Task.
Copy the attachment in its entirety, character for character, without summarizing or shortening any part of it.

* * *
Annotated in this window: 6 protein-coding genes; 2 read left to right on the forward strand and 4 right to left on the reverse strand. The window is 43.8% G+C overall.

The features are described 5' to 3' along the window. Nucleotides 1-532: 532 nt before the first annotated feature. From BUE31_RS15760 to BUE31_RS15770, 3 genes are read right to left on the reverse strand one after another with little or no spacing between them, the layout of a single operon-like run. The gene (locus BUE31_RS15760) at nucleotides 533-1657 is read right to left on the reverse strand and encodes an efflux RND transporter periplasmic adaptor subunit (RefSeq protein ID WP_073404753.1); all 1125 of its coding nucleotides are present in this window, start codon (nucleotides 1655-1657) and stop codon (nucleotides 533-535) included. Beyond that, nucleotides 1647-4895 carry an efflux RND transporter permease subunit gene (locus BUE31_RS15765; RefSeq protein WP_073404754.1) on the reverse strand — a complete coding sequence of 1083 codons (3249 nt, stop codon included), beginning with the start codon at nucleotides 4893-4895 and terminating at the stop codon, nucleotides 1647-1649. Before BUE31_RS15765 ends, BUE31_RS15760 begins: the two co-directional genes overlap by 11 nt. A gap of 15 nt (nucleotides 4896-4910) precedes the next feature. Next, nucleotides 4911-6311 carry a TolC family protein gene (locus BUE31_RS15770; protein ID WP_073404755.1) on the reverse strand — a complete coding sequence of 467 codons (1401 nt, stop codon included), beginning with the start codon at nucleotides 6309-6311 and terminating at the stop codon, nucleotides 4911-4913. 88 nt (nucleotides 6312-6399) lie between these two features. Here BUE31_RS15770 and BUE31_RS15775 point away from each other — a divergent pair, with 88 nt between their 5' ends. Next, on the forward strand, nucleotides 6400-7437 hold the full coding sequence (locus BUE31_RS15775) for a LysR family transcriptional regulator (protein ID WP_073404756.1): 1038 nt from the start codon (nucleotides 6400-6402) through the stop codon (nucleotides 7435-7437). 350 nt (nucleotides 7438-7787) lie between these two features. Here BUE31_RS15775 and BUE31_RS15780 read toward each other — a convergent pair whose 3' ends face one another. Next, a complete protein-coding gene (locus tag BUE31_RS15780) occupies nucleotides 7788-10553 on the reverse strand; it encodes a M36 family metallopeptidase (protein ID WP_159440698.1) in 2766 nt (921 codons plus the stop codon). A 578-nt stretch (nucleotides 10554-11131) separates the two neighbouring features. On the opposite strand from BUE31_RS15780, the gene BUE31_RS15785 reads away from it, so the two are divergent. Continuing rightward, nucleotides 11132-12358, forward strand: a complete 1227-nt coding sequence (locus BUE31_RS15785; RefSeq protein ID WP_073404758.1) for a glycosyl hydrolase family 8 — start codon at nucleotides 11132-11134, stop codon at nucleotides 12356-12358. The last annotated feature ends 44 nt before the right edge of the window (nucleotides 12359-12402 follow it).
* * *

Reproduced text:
Annotated in this window: 6 protein-coding genes; 2 read left to right on the forward strand and 4 right to left on the reverse strand. The window is 43.8% G+C overall.

The features are described 5' to 3' along the window. Nucleotides 1-532: 532 nt before the first annotated feature. From BUE31_RS15760 to BUE31_RS15770, 3 genes are read right to left on the reverse strand one after another with little or no spacing between them, the layout of a single operon-like run. The gene (locus BUE31_RS15760) at nucleotides 533-1657 is read right to left on the reverse strand and encodes an efflux RND transporter periplasmic adaptor subunit (RefSeq protein ID WP_073404753.1); all 1125 of its coding nucleotides are present in this window, start codon (nucleotides 1655-1657) and stop codon (nucleotides 533-535) included. Beyond that, nucleotides 1647-4895 carry an efflux RND transporter permease subunit gene (locus BUE31_RS15765; RefSeq protein WP_073404754.1) on the reverse strand — a complete coding sequence of 1083 codons (3249 nt, stop codon included), beginning with the start codon at nucleotides 4893-4895 and terminating at the stop codon, nucleotides 1647-1649. Before BUE31_RS15765 ends, BUE31_RS15760 begins: the two co-directional genes overlap by 11 nt. A gap of 15 nt (nucleotides 4896-4910) precedes the next feature. Next, nucleotides 4911-6311 carry a TolC family protein gene (locus BUE31_RS15770; protein ID WP_073404755.1) on the reverse strand — a complete coding sequence of 467 codons (1401 nt, stop codon included), beginning with the start codon at nucleotides 6309-6311 and terminating at the stop codon, nucleotides 4911-4913. 88 nt (nucleotides 6312-6399) lie between these two features. Here BUE31_RS15770 and BUE31_RS15775 point away from each other — a divergent pair, with 88 nt between their 5' ends. Next, on the forward strand, nucleotides 6400-7437 hold the full coding sequence (locus BUE31_RS15775) for a LysR family transcriptional regulator (protein ID WP_073404756.1): 1038 nt from the start codon (nucleotides 6400-6402) through the stop codon (nucleotides 7435-7437). 350 nt (nucleotides 7438-7787) lie between these two features. Here BUE31_RS15775 and BUE31_RS15780 read toward each other — a convergent pair whose 3' ends face one another. Next, a complete protein-coding gene (locus tag BUE31_RS15780) occupies nucleotides 7788-10553 on the reverse strand; it encodes a M36 family metallopeptidase (protein ID WP_159440698.1) in 2766 nt (921 codons plus the stop codon). A 578-nt stretch (nucleotides 10554-11131) separates the two neighbouring features. On the opposite strand from BUE31_RS15780, the gene BUE31_RS15785 reads away from it, so the two are divergent. Continuing rightward, nucleotides 11132-12358, forward strand: a complete 1227-nt coding sequence (locus BUE31_RS15785; RefSeq protein ID WP_073404758.1) for a glycosyl hydrolase family 8 — start codon at nucleotides 11132-11134, stop codon at nucleotides 12356-12358. The last annotated feature ends 44 nt before the right edge of the window (nucleotides 12359-12402 follow it).